Is the United States heading toward another recession? Financial markets are down about 10 percent so far in 2016. Other indicators are mixed. Unemployment is at an eight-year low, but the percent of people who have dropped out of the labor force is high.

To prevent another recession and really jumpstart the economy, state and federal policymakers are wise to make sensible regulatory and tax reforms that help small businesses. History has demonstrated that small businesses are the engine of the American economy.

American small businesses account for half of all existing jobs and two-thirds of new ones, said Alfredo Ortiz, president and CEO of the Job Creators Network. He points to new national polling of more than 400 small business owners who say they are struggling. Only one in five respondents said that they plan to hire additional employees over the next year. And, fewer than one-third of the respondents expect 2016 to be easier than the last.

“Small business owners consistently identify over-taxation and overregulation as the biggest hurdles they face,” Ortiz said. “Two-thirds of respondents said that tax rates and tax complexity threaten the viability of their businesses. And over 60 percent of respondents said the same for regulations.”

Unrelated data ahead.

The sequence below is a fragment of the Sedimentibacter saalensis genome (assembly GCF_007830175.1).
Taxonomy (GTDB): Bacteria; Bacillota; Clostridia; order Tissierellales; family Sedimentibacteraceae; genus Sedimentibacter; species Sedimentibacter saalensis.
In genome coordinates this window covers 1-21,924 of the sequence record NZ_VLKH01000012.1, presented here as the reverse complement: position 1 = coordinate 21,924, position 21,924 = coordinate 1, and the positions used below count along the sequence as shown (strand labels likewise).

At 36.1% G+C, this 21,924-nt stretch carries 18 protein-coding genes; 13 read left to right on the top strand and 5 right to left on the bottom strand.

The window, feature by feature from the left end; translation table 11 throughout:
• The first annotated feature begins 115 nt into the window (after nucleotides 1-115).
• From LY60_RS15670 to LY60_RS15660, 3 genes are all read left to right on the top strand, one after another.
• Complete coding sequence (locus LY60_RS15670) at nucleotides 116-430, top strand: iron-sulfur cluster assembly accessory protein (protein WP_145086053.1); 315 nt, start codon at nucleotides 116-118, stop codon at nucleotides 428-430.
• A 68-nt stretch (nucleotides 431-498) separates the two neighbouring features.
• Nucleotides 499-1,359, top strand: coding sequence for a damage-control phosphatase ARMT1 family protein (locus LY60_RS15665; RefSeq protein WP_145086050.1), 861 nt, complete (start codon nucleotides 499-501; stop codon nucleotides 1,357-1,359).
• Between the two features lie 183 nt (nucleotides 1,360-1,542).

Numerous other economic indicators also show that small businesses are still operating in a purgatory between recession and recovery, Ortiz said.

According to the Census Bureau, the annual number of new enterprises has only barely recovered from Great Recession levels. There were 678,000 enterprises created in 2013 (the most recent data available), fewer than the 698,000 created as far back as 1977. Over the past several years, small businesses have been at the receiving end of an onslaught of new taxes and regulations that discourages job creation and economic growth.

“The impact of overtaxation and overregulation on American small businesses is well covered,” Ortiz said. Where there are high taxes and too many regulations, there is wage stagnation and job loss.

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